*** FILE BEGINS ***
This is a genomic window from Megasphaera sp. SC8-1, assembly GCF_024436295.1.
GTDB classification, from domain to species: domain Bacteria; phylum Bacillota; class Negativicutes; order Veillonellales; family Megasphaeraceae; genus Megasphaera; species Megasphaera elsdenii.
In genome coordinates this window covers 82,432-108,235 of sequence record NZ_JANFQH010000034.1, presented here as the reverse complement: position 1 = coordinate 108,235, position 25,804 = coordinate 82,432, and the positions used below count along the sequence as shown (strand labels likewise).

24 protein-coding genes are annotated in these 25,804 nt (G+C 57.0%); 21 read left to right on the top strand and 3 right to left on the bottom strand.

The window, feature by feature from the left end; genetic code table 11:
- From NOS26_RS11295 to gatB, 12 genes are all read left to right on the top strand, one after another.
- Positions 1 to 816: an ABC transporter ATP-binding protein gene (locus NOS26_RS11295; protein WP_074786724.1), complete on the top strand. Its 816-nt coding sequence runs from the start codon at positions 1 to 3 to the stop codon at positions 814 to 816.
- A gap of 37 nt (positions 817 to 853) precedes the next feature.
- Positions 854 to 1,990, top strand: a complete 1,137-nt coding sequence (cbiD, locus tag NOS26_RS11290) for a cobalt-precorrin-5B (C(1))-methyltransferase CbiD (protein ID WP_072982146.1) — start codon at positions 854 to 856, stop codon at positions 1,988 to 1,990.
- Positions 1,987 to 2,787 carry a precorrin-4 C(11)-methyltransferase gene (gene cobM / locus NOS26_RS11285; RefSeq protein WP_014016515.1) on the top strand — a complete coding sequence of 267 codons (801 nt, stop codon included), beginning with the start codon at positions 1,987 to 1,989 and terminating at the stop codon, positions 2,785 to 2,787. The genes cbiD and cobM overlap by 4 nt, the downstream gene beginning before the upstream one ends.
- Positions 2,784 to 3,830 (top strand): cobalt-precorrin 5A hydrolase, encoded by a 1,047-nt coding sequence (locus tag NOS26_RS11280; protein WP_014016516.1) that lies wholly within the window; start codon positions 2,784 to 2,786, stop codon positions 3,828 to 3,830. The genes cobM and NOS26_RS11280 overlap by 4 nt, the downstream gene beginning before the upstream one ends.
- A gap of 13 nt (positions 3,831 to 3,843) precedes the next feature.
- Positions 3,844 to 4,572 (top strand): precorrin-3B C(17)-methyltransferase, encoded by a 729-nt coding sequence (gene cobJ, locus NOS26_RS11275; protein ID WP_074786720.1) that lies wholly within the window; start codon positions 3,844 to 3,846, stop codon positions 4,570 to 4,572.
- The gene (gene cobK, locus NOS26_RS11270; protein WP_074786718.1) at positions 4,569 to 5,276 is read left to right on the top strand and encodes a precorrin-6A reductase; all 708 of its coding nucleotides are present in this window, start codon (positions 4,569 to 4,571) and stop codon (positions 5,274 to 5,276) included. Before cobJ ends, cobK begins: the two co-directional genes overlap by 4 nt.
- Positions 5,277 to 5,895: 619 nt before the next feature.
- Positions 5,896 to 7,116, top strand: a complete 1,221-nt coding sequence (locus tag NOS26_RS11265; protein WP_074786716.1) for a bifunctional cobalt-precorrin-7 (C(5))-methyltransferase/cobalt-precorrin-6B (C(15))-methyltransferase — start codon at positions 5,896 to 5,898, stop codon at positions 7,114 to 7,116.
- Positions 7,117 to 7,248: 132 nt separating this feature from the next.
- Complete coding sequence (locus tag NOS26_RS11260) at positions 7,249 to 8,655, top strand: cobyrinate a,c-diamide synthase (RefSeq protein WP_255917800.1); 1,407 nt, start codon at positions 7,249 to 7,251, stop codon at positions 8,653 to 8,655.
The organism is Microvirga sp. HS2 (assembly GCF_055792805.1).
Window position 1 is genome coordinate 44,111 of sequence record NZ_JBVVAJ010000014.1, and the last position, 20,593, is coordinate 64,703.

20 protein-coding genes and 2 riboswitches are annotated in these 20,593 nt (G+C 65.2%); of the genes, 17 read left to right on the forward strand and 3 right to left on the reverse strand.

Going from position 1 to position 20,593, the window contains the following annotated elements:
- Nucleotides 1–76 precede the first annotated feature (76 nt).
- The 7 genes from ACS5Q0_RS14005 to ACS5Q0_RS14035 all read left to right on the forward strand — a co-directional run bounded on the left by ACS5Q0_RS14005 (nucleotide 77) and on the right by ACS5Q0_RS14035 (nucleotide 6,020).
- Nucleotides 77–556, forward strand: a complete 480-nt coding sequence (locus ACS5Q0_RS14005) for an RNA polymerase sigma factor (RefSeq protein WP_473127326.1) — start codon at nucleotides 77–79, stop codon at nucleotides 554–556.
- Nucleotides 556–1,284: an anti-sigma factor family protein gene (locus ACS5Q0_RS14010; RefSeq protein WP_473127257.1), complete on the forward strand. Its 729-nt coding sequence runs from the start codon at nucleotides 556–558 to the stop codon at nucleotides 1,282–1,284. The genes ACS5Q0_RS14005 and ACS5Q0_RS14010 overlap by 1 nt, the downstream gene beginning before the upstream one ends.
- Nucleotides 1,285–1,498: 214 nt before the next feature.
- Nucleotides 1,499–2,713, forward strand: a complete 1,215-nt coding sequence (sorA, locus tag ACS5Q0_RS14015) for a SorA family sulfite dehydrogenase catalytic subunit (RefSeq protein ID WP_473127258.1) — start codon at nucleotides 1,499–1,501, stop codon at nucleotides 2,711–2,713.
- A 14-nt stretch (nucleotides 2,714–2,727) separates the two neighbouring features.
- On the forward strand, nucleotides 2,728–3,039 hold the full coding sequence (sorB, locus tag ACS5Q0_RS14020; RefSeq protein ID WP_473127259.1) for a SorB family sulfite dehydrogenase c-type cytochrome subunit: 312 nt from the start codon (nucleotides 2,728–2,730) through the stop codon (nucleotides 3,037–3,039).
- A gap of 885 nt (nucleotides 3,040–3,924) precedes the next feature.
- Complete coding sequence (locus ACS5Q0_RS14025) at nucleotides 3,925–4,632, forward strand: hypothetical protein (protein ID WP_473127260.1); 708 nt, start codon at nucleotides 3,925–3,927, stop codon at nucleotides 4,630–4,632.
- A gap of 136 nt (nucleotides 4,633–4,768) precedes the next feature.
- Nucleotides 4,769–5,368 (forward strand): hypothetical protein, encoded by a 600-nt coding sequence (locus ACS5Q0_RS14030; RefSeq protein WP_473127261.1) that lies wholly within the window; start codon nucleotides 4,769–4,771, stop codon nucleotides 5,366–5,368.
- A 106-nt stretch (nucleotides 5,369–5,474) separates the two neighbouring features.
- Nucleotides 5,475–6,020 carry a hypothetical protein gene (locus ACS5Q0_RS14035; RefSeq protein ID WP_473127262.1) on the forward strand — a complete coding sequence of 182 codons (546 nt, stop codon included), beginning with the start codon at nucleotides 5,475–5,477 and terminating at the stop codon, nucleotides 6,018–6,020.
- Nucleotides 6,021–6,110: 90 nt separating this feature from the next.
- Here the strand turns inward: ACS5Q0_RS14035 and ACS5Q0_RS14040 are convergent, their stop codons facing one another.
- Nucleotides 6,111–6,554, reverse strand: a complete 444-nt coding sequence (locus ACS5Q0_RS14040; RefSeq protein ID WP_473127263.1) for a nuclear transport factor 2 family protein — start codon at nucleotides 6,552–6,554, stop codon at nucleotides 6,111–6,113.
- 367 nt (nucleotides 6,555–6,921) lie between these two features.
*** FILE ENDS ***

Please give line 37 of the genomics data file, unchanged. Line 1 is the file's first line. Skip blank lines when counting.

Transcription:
- Nucleotides 6,021–6,110: 90 nt separating this feature from the next.